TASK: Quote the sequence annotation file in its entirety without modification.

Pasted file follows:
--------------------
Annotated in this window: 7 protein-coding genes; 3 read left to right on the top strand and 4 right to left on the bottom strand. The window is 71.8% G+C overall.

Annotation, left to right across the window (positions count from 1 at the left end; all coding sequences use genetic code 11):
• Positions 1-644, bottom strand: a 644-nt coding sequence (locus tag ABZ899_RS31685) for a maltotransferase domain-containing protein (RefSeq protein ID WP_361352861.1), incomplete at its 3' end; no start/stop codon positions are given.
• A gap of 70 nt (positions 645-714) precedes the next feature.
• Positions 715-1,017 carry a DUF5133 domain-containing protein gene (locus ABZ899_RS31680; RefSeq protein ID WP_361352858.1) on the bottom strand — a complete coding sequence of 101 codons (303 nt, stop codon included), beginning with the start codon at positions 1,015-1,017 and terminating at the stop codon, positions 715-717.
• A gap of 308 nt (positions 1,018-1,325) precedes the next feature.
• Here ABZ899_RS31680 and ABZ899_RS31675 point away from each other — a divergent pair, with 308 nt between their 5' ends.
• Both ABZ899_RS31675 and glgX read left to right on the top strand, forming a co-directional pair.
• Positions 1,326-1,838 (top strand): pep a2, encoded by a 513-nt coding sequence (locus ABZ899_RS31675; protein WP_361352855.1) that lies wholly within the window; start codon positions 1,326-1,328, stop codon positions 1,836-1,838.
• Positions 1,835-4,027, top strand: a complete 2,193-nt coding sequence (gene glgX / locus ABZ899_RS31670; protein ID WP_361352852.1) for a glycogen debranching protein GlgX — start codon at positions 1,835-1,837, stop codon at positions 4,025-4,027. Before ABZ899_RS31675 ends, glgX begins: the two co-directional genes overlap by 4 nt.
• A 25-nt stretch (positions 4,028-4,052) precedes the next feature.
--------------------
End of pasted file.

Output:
Annotated in this window: 7 protein-coding genes; 3 read left to right on the top strand and 4 right to left on the bottom strand. The window is 71.8% G+C overall.

Annotation, left to right across the window (positions count from 1 at the left end; all coding sequences use genetic code 11):
• Positions 1-644, bottom strand: a 644-nt coding sequence (locus tag ABZ899_RS31685) for a maltotransferase domain-containing protein (RefSeq protein ID WP_361352861.1), incomplete at its 3' end; no start/stop codon positions are given.
• A gap of 70 nt (positions 645-714) precedes the next feature.
• Positions 715-1,017 carry a DUF5133 domain-containing protein gene (locus ABZ899_RS31680; RefSeq protein ID WP_361352858.1) on the bottom strand — a complete coding sequence of 101 codons (303 nt, stop codon included), beginning with the start codon at positions 1,015-1,017 and terminating at the stop codon, positions 715-717.
• A gap of 308 nt (positions 1,018-1,325) precedes the next feature.
• Here ABZ899_RS31680 and ABZ899_RS31675 point away from each other — a divergent pair, with 308 nt between their 5' ends.
• Both ABZ899_RS31675 and glgX read left to right on the top strand, forming a co-directional pair.
• Positions 1,326-1,838 (top strand): pep a2, encoded by a 513-nt coding sequence (locus ABZ899_RS31675; protein WP_361352855.1) that lies wholly within the window; start codon positions 1,326-1,328, stop codon positions 1,836-1,838.
• Positions 1,835-4,027, top strand: a complete 2,193-nt coding sequence (gene glgX / locus ABZ899_RS31670; protein ID WP_361352852.1) for a glycogen debranching protein GlgX — start codon at positions 1,835-1,837, stop codon at positions 4,025-4,027. Before ABZ899_RS31675 ends, glgX begins: the two co-directional genes overlap by 4 nt.
• A 25-nt stretch (positions 4,028-4,052) precedes the next feature.